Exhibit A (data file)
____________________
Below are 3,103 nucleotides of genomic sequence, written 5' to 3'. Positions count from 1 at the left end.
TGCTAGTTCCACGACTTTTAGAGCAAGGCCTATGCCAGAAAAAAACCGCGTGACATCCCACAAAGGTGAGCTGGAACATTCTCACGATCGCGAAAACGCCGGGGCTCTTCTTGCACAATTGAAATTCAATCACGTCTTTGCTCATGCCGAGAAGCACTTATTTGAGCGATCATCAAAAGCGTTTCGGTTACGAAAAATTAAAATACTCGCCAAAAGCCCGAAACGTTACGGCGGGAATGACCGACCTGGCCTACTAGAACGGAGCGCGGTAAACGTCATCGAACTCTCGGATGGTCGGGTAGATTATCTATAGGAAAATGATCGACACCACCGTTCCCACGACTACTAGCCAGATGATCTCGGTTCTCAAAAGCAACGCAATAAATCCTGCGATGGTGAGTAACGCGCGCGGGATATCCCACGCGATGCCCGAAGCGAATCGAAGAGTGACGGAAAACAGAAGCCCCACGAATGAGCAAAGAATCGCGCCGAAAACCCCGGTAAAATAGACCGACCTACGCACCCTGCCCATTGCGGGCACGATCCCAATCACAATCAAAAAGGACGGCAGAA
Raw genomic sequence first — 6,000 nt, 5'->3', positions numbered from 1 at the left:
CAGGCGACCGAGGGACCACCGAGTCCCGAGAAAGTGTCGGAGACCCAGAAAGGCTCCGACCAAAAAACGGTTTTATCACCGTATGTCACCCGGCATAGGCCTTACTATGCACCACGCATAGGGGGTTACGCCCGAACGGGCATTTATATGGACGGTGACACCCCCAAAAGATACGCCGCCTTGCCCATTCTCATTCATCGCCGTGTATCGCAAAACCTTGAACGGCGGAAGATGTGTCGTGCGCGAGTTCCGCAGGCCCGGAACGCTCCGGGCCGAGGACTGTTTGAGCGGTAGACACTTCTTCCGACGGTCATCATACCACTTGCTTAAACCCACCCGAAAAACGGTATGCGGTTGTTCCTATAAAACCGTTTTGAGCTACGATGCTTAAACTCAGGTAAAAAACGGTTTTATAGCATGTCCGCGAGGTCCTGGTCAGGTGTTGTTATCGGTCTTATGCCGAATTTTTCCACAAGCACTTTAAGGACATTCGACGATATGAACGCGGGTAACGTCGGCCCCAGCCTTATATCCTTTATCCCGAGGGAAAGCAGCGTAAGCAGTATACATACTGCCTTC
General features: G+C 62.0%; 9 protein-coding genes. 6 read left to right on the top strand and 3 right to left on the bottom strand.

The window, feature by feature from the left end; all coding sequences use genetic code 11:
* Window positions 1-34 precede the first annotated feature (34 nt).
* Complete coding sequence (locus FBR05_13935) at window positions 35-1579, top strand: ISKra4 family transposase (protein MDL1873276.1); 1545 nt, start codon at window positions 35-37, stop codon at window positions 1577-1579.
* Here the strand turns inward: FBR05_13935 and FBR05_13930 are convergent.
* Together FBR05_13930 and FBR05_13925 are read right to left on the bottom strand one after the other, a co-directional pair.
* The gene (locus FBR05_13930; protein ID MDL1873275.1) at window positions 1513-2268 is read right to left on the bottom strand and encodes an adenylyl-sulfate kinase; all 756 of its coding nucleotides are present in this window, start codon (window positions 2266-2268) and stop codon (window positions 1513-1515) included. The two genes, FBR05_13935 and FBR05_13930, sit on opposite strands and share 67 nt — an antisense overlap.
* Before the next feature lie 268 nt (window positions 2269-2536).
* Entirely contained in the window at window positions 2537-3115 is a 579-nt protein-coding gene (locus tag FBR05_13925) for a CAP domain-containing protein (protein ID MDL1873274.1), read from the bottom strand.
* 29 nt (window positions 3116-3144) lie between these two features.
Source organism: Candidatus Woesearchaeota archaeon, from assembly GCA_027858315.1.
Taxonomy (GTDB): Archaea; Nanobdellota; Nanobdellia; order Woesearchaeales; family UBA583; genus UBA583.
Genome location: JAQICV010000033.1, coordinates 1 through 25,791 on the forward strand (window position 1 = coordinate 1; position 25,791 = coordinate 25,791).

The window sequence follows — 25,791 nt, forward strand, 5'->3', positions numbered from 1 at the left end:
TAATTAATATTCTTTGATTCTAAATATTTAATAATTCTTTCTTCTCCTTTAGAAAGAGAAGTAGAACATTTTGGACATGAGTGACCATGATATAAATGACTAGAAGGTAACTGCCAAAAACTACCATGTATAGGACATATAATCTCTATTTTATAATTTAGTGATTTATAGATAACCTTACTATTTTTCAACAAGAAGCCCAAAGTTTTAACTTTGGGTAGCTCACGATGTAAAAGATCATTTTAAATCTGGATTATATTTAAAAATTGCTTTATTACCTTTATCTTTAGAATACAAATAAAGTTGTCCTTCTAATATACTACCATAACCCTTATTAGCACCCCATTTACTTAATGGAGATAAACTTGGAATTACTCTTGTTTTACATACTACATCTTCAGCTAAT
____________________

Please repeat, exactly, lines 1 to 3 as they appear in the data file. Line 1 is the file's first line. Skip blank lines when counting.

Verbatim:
Below are 3,103 nucleotides of genomic sequence, written 5' to 3'. Positions count from 1 at the left end.
TGCTAGTTCCACGACTTTTAGAGCAAGGCCTATGCCAGAAAAAAACCGCGTGACATCCCACAAAGGTGAGCTGGAACATTCTCACGATCGCGAAAACGCCGGGGCTCTTCTTGCACAATTGAAATTCAATCACGTCTTTGCTCATGCCGAGAAGCACTTATTTGAGCGATCATCAAAAGCGTTTCGGTTACGAAAAATTAAAATACTCGCCAAAAGCCCGAAACGTTACGGCGGGAATGACCGACCTGGCCTACTAGAACGGAGCGCGGTAAACGTCATCGAACTCTCGGATGGTCGGGTAGATTATCTATAGGAAAATGATCGACACCACCGTTCCCACGACTACTAGCCAGATGATCTCGGTTCTCAAAAGCAACGCAATAAATCCTGCGATGGTGAGTAACGCGCGCGGGATATCCCACGCGATGCCCGAAGCGAATCGAAGAGTGACGGAAAACAGAAGCCCCACGAATGAGCAAAGAATCGCGCCGAAAACCCCGGTAAAATAGACCGACCTACGCACCCTGCCCATTGCGGGCACGATCCCAATCACAATCAAAAAGGACGGCAGAA
Raw genomic sequence first — 6,000 nt, 5'->3', positions numbered from 1 at the left: